It’s post-Halloween, so I might as well own up to my own peculiar brand of trick or treating.
You might recall that, half a year back, I ranted a bit (well, nearly 140 characters’ worth) about John Gruber’s use of his IDN-based domain for posting Daring Fireball links on Twitter, since I couldn’t follow those links on a number of devices.
Which particular ones isn’t relevant – Nokia phones, my Blackberry, the secret webpads I’ve been testing crammed with bastardized Area 51 technology defiled with Adobe AIR, you name it – most of what I used broke (and still breaks) when clicking on @daringfireball’s links, and I decided I’d build a way to get around the hassle.
So, after a bout of inspiration, some rummaging in my Python tool-chest and checking the Twitter TOS to make sure that a parody was at least tolerated, @darlingfireball was born, and has been chugging along for a few months now.
Here are the obligatory “before” and “after” screenshots, for your perusal and (hopefully) amusement:
The ground rules were:
- I’d only re-post tweets with links.
- All the “normal” shortened versions would resolve to the exact same location.
- The profile (username, look, and where possible, feel) would be as much as possible a visible and detailed parody (hence the “darling”, the pink, the hard-coded choice of
is.gdas a shortener and the heart Unicode glyph).
- Re-posting would be throttled and delayed so as to not compete with the original (the twisted little linkages that legal work has wrought in my neural pathways told me that it was best to do so).
The exercise consisted of a mere half hour tapping out the following Python script, and it’s proven to be useful to me for many reasons, including streamlining my URL-shortening snippets and learning a bit more about the Twitter API:
#!/usr/bin/env python # encoding: utf-8 """ darling.py Created by Rui Carmo on 2009-07-21. Copyright (c) 2009 __MyCompanyName__. All rights reserved. """ import sys, os, re, codecs import twitter, simplejson, sqlite3 import expander trim = 140 # snug fit ellipsis = u'\u2026' separator = u' ' def main(): e = expander.URLExpander() s = expander.URLShortener() db = sqlite3.connect("cache.db") c = db.cursor() c.execute('create table if not exists status (id text, status text, seen boolean)') c.execute('create unique index if not exists id on status (id asc)') db.commit() api = twitter.Api(username='darlingfireball', password='********', input_encoding=None) items = api.GetUserTimeline('daringfireball') for i in items: c.execute('insert or ignore into status (id, status) values (?,?)', (i.id, i.text)) db.commit() c.execute("select * from status where seen is NULL order by id asc") queue =  for row in c: (key, status, state) = row queue.append((key,status)) for i in queue: (key,status) = i match = re.search("(http://.+)", status) if match: longurl = e.query(match.group(1)) shorturl = s.query(longurl) # we got a valid shortened URL, so we're good to go if 'http://is.gd' in shorturl: # remove original shortlink and replace the unicode markers, if any title = status.replace(match.group(1),'').replace(u'\u2605',u'\u2665').replace(ellipsis,'').strip() # make sure it fits, and add an ellipsis and a space if necessary if len(title) > (trim + len(separator) + len(shorturl)): shortened = title[0:trim - len(ellipsis) - len(separator) - len(shorturl)] + ellipsis + separator + shorturl else: shortened = title + separator + shorturl status = api.PostUpdate(shortened,key) c.execute("update or replace status set seen=? where id=?", ('1',key)) db.commit() return if __name__ == '__main__': main()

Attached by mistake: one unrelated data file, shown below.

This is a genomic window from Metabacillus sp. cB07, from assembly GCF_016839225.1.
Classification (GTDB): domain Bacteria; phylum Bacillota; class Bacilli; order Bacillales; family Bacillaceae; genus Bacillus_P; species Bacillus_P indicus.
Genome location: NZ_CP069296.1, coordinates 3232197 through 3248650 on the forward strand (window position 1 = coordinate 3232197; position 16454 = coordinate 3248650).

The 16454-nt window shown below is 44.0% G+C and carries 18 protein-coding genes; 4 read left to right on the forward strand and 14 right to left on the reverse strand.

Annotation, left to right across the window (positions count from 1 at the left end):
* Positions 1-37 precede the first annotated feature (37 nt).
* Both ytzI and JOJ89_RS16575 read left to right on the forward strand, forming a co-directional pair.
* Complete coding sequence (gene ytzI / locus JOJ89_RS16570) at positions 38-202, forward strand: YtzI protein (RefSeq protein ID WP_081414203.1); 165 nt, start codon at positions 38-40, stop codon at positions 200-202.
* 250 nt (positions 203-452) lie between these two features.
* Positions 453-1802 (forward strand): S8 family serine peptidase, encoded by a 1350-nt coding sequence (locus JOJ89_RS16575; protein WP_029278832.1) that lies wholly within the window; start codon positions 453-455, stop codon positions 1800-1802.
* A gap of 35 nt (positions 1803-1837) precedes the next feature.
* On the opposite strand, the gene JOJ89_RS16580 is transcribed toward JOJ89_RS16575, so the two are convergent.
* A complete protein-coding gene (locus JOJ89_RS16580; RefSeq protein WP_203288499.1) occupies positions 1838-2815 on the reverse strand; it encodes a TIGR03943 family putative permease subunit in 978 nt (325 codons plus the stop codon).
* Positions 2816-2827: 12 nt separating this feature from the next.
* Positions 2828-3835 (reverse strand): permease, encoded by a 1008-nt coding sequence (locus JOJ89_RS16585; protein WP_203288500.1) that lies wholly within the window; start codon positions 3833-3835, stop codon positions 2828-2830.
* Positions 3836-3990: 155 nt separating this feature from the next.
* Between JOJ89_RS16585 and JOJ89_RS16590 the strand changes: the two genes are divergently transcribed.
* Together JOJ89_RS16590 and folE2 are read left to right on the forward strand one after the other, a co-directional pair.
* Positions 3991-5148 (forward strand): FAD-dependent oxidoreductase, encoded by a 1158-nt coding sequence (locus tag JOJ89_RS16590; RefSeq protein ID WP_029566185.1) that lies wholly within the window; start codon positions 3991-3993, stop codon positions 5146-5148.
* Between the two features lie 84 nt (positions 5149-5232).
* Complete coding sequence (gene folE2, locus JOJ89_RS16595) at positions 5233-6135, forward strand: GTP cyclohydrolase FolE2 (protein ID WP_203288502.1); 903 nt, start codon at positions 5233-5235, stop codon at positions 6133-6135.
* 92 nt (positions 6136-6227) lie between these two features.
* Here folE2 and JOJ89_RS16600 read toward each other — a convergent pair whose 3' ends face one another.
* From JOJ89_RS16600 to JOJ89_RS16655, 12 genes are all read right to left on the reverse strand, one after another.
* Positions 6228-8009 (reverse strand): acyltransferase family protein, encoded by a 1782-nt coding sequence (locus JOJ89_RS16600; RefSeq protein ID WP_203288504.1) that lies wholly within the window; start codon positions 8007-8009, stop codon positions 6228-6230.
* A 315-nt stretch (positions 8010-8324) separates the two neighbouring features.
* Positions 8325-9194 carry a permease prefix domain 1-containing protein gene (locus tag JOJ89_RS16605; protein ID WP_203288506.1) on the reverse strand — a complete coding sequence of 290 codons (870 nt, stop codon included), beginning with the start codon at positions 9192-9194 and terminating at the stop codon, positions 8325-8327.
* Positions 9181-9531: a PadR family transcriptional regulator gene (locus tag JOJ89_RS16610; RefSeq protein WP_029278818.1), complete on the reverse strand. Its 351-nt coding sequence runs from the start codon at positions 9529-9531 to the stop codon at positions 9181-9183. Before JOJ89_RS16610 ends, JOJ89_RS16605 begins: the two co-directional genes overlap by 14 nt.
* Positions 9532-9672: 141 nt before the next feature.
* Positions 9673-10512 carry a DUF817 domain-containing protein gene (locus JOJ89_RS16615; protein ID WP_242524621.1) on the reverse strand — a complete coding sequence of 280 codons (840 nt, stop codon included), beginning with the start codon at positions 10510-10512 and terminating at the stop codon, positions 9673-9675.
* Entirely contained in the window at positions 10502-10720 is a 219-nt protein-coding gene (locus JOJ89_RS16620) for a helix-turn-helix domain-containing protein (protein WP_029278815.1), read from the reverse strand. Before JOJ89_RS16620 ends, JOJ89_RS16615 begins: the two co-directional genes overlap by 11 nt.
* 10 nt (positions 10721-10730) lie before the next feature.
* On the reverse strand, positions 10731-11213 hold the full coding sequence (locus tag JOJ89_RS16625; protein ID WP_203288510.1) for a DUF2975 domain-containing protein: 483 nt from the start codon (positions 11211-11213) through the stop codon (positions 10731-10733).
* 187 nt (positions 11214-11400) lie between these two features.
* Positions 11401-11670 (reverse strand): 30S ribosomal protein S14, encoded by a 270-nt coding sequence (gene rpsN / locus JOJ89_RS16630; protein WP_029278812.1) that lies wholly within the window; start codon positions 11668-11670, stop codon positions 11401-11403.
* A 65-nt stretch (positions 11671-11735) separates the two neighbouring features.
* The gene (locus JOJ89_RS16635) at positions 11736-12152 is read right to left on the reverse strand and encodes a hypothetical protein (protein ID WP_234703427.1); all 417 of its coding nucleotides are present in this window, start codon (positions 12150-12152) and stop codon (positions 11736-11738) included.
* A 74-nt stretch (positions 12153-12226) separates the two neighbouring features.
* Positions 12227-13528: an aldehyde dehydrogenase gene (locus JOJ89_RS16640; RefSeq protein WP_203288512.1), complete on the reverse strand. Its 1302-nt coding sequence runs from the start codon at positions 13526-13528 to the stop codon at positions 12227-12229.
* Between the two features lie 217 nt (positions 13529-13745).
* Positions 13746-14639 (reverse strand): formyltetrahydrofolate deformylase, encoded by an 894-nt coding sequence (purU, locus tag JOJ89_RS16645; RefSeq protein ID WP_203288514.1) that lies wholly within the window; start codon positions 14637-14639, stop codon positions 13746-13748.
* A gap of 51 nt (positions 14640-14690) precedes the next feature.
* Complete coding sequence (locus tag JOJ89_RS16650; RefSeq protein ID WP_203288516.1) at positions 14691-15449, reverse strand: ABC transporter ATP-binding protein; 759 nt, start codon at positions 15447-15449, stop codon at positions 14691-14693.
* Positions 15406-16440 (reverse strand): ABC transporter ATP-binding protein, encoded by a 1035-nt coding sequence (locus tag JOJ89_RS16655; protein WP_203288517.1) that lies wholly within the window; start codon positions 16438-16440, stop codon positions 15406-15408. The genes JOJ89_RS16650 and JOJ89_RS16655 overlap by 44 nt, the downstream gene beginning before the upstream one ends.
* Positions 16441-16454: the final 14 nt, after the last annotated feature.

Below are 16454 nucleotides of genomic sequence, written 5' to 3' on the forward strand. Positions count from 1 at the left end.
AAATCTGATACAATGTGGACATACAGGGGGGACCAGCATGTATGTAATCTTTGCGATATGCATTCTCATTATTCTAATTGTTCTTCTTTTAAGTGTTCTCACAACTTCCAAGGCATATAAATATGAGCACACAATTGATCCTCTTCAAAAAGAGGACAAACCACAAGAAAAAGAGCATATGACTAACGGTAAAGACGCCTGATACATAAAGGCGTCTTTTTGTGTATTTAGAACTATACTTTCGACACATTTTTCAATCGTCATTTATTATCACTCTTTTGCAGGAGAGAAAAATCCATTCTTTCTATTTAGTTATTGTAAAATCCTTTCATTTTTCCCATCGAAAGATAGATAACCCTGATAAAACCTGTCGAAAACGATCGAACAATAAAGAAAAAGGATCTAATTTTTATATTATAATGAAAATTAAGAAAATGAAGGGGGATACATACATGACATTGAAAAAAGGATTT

Removing very old tweets and compacting the database automatically are left as an exercise to the reader (I now do that every time I use SQLite as a persistent queue, but at the time I was going for a quick, fun hack).